Our coronavirus coverage is free for the first 24 hours. Find the latest information at Please consider subscribing or donating.

  1. Archive

Bayfront, city seek help from retired judge

As attorneys for the city and Bayfront Medical Center try once again Friday to resolve their differences, they'll be guided by a respected jurist who would lend considerable credibility to any agreement they might reach.

Ben Overton, who retired as chief justice of the Florida Supreme Court last year, will marshal the latest attempt by the city and Bayfront to work out a deal over the hospital's participation in the BayCare Health Alliance.

Attorneys and administrators from the city and the hospital will meet privately with him Friday. They hope to emerge with a resolution that will allow the city to avoid suing the hospital over the alliance.

This marks the third try at mediation but the first with Overton, a former circuit judge from Pinellas County. Michael Keane, Bayfront's attorney, said his camp suggested hiring Overton because he is respected and trusted.

"The best aspect of the mediation process is the ability of the mediator to test the strengths and weaknesses of each side," Keane said. "He can ask the hard questions, and I expect he's going to ask them of both sides."

The City Council must approve any agreement. If someone like Overton can explain and back it, the council may be more likely to do that, Keane added.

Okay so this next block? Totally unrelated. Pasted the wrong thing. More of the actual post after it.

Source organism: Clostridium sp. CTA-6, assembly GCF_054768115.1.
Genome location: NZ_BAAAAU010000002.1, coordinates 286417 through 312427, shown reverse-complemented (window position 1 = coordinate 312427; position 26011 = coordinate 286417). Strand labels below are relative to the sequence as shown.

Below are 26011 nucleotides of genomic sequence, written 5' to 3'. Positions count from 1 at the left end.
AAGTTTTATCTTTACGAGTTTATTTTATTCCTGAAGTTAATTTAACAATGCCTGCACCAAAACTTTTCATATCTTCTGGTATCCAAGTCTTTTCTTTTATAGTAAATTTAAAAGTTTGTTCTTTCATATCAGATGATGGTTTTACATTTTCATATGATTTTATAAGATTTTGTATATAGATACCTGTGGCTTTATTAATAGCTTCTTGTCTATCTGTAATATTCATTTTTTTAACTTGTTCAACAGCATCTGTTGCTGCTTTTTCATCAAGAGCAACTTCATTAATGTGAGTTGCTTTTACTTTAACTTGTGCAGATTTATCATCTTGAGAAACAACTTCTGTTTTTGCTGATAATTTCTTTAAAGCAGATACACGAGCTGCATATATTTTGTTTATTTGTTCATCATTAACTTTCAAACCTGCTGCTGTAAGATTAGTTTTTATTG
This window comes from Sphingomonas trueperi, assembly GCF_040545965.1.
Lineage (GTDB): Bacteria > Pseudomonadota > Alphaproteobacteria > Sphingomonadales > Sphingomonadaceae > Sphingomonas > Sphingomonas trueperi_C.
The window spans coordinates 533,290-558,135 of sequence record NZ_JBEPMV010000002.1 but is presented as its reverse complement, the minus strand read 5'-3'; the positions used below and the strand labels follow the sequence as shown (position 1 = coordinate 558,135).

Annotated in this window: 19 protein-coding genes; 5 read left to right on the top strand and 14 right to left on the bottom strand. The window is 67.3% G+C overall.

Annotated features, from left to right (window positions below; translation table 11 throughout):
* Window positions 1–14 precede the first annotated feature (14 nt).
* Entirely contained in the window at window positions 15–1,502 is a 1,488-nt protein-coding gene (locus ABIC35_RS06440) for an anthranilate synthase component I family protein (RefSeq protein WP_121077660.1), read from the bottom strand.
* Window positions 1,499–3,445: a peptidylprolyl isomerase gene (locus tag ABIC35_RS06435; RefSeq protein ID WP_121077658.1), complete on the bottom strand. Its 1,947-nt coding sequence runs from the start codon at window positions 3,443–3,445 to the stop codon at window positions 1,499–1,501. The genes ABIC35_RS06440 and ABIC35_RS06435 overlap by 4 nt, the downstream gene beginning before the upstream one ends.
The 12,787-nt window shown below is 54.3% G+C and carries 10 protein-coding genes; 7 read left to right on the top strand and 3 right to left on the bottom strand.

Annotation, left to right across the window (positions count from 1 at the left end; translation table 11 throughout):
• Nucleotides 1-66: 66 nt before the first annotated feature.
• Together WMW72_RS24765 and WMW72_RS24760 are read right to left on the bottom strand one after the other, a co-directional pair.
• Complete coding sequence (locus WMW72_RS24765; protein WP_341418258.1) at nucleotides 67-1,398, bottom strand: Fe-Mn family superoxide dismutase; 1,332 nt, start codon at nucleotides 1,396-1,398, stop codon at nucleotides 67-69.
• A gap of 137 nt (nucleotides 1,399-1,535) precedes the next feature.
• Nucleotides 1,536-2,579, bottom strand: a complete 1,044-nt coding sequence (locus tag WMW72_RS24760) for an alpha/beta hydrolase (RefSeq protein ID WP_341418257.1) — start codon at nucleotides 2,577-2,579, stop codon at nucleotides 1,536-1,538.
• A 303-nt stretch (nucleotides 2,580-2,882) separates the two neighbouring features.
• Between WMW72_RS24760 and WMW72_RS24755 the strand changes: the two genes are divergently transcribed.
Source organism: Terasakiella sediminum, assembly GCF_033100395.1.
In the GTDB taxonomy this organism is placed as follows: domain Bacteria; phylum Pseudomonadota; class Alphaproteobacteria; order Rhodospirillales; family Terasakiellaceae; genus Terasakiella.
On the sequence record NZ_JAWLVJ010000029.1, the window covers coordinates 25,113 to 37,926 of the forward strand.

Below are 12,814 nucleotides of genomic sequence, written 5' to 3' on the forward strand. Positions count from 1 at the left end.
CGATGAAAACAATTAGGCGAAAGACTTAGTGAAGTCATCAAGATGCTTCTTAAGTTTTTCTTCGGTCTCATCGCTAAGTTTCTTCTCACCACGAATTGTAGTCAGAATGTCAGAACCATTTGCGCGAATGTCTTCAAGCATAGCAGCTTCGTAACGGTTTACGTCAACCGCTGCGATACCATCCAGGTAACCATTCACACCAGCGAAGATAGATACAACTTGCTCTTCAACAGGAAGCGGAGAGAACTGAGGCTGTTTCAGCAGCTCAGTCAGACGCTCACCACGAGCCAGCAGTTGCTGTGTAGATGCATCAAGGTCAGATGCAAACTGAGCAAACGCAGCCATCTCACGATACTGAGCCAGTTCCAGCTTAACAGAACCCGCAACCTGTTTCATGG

Bayfront and seven other Tampa Bay non-profit hospitals, including two Catholic-run ones, formed BayCare in 1997. The city, which leases Bayfront much of its land, blessed the arrangement.

The city later learned that the agreement requires Bayfront to follow some aspects of Catholic religious directives, including banning elective abortions. Some on the council say they fear other concessions and have threatened to sue on grounds that Bayfront's ties to the Catholics may violate its lease.

Last week, the hospital released its operating agreement with BayCare in hopes of proving it is not beholden to the church, but some council members say it raised more questions than it answered.

As the mediator, Overton's role will be to probe the positions of both sides and help them find points of agreement.

"The mediator is not going to solve this dispute, if it gets solved," City Attorney Mike Davis said. "The parties are going to solve it. The mediators are there to assist, and I think he'll be a good one."

Overton served on the state Supreme Court for 25 years. He now works for Upchurch, Watson and White Mediation Group in Orlando. Bayfront and the city will split his rate of $275 an hour.

Overton, who lives in Tallahassee, remains a senior judge on the Supreme Court. He has advocated mediation over litigation since the 1970s, and he is chairman-elect of the American Bar Association's standing committee on alternative dispute resolution.

He also is well known to representatives of both Bayfront and City Hall: Keane's first job out of law school was as his clerk, while one of the city's attorneys, Arthur England, also is a former Supreme Court justice who served with Overton for six years.